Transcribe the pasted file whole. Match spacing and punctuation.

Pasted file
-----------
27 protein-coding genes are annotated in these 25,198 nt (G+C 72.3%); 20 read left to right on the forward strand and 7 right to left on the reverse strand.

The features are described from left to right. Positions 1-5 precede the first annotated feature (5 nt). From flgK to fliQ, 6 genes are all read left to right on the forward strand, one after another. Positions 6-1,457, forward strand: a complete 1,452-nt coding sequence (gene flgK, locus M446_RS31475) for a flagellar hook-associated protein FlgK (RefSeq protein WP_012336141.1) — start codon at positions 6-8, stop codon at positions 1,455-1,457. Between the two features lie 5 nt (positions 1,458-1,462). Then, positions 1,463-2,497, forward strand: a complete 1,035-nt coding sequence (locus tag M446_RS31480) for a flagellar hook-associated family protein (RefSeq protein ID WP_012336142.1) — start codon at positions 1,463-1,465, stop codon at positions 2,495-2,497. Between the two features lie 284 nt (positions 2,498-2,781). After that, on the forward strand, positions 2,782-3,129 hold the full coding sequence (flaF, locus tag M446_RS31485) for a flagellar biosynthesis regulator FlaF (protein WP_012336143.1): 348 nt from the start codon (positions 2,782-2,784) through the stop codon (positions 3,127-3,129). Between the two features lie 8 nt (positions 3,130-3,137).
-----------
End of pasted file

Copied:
27 protein-coding genes are annotated in these 25,198 nt (G+C 72.3%); 20 read left to right on the forward strand and 7 right to left on the reverse strand.

The features are described from left to right. Positions 1-5 precede the first annotated feature (5 nt). From flgK to fliQ, 6 genes are all read left to right on the forward strand, one after another. Positions 6-1,457, forward strand: a complete 1,452-nt coding sequence (gene flgK, locus M446_RS31475) for a flagellar hook-associated protein FlgK (RefSeq protein WP_012336141.1) — start codon at positions 6-8, stop codon at positions 1,455-1,457. Between the two features lie 5 nt (positions 1,458-1,462). Then, positions 1,463-2,497, forward strand: a complete 1,035-nt coding sequence (locus tag M446_RS31480) for a flagellar hook-associated family protein (RefSeq protein ID WP_012336142.1) — start codon at positions 1,463-1,465, stop codon at positions 2,495-2,497. Between the two features lie 284 nt (positions 2,498-2,781). After that, on the forward strand, positions 2,782-3,129 hold the full coding sequence (flaF, locus tag M446_RS31485) for a flagellar biosynthesis regulator FlaF (protein WP_012336143.1): 348 nt from the start codon (positions 2,782-2,784) through the stop codon (positions 3,127-3,129). Between the two features lie 8 nt (positions 3,130-3,137).